Earlier this month, experts gathered in Hyderabad for the 50th Union World Conference on fighting the disease. When the first such gathering was held in 1867, TB was the leading cause of death in industrialised nations. Today, it still ranks in the top 10 worldwide. Why, despite all the progress in medicine and public health over the past 150 years, is TB still the most common and lethal of all infectious diseases?
Toppling of Bolivian president reignites movement to remove leftist ally Nicol√°s Maduro
Venezuela‚Äôs flagging opposition movement has hit the streets for its first major protests in months, as leaders sought to reignite their campaign to force Nicol√°s Maduro from power after his leftist ally Evo Morales was toppled in Bolivia.
Thousands of protesters took to the streets on Saturday morning in towns and cities across the crisis-stricken south American country, hoping the dramatic sea change in Bolivian politics might portend similar change in Venezuela.
How poignant that Behrouz was freed from Australia‚Äôs grip and welcomed by Christchurch, a city that knows prejudice only too well
Today our world is a little freer, a little fairer, and a little more hopeful. Today, one less innocent man is incarcerated in Australia‚Äôs detention camp on Manus Island, guilty only of seeking refuge from persecution. Behrouz Boochani was no ordinary detainee. The Iranian Kurdish journalist and author became the voice of Manus detainees, and with it the persistent conscience of us all as we learned of the atrocities committed by the Australian government on its remote Pacific island detention camps.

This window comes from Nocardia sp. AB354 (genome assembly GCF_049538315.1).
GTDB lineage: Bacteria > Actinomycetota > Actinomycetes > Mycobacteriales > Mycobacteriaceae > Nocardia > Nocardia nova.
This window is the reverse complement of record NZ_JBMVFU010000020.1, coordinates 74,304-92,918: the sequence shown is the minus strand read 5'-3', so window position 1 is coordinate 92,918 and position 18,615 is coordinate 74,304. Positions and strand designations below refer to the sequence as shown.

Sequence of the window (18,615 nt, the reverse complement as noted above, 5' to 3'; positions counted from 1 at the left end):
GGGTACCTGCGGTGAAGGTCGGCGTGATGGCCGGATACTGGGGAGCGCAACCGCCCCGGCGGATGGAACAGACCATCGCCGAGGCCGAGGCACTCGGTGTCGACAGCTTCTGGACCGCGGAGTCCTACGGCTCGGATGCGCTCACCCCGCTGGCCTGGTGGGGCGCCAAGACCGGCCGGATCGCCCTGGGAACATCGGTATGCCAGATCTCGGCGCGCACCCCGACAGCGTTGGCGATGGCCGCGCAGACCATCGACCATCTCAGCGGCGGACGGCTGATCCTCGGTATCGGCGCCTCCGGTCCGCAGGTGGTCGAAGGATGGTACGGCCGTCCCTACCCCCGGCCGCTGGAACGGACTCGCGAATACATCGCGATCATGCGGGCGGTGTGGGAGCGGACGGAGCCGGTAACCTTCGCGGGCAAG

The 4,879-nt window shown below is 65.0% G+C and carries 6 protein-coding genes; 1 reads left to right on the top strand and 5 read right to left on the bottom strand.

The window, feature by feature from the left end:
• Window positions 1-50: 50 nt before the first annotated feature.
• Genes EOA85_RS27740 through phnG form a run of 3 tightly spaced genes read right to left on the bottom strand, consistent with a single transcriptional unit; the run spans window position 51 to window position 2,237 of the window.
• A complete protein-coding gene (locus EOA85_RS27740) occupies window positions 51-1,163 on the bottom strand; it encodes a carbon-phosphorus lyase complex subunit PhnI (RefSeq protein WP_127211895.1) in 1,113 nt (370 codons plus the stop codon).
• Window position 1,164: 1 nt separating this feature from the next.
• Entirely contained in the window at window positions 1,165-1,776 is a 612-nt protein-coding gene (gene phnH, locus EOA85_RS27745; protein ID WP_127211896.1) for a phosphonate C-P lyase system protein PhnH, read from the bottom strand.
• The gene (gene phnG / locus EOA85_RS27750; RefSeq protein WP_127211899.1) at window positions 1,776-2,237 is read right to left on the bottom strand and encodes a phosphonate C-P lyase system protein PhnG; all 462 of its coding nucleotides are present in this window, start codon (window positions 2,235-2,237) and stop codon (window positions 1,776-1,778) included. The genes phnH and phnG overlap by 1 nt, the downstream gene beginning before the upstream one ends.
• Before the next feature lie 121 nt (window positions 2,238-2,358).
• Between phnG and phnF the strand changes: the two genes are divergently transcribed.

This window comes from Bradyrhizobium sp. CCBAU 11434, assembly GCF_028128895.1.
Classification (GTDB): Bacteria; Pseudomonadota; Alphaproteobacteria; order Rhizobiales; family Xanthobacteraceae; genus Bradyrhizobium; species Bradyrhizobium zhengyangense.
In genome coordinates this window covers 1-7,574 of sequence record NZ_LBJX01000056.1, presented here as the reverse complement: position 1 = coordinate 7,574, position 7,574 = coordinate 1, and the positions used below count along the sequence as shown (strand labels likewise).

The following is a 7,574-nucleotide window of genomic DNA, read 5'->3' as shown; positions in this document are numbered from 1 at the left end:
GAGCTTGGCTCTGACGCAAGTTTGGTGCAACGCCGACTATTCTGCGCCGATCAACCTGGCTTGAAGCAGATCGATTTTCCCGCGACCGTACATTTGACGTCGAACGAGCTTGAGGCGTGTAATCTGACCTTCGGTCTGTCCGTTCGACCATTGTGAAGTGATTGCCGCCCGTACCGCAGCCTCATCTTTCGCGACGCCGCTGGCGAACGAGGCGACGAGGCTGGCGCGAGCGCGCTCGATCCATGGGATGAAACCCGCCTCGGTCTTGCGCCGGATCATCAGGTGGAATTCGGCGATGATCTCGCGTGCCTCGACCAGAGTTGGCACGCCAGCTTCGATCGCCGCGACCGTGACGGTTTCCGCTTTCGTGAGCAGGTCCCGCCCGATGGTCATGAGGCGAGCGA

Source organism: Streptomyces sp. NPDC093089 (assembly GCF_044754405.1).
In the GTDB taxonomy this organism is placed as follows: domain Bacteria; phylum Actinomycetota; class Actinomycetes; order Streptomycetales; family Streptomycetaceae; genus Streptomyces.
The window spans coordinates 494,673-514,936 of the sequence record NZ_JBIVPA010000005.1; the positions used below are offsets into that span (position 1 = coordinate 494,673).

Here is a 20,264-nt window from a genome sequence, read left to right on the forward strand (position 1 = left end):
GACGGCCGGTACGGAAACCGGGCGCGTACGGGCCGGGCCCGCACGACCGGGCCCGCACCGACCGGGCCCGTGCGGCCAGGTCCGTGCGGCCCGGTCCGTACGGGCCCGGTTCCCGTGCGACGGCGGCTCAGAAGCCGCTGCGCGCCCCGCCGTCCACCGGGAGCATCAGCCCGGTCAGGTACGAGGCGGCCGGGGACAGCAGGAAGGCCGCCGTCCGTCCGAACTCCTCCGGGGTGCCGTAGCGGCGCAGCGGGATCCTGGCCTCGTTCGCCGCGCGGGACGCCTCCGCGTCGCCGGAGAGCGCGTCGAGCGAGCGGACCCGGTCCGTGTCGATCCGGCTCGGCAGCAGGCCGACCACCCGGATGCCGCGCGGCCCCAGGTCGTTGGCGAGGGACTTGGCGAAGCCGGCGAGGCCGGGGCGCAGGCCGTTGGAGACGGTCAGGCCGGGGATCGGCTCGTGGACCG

How poignant that he was finally freed to visit Christchurch, a city that knows only too well the violence and suffering borne of prejudice. A city that wrapped its arms so warmly around its refugee community after a terror attack just seven months ago, to heal their wounds and stand for inclusion. Behrouz has said that Christchurch has taught the world about kindness this year. He is also quick to note that the prejudice that leads to violence against refugees is the same that underpins policies allowing cruel treatment of them by governments such as Australia‚Äôs. For him, the plight of refugees and displaced persons across the globe right now is connected to the fear-mongering politics of Donald Trump and Scott Morrison.
Beyond the tussle between Democrat Adam Schiff and Republican Devin Nunes is the big question ‚Äď will party interest reign supreme?
The battle for American hearts and minds in the unfolding impeachment drama is, at its core, a battle between two very different California congressmen.
In the red corner is Devin Nunes, a Republican former dairy farmer from the state‚Äôs agricultural Central Valley, who long ago threw his lot in with Fox News talking-point orthodoxy and has never hesitated to defend Donald Trump, no matter how much the rest of the political establishment ‚Äď and the factual record ‚Äď was arrayed against him.
The mosque attacks rocked New Zealand but good deeds and generosity will help keep us together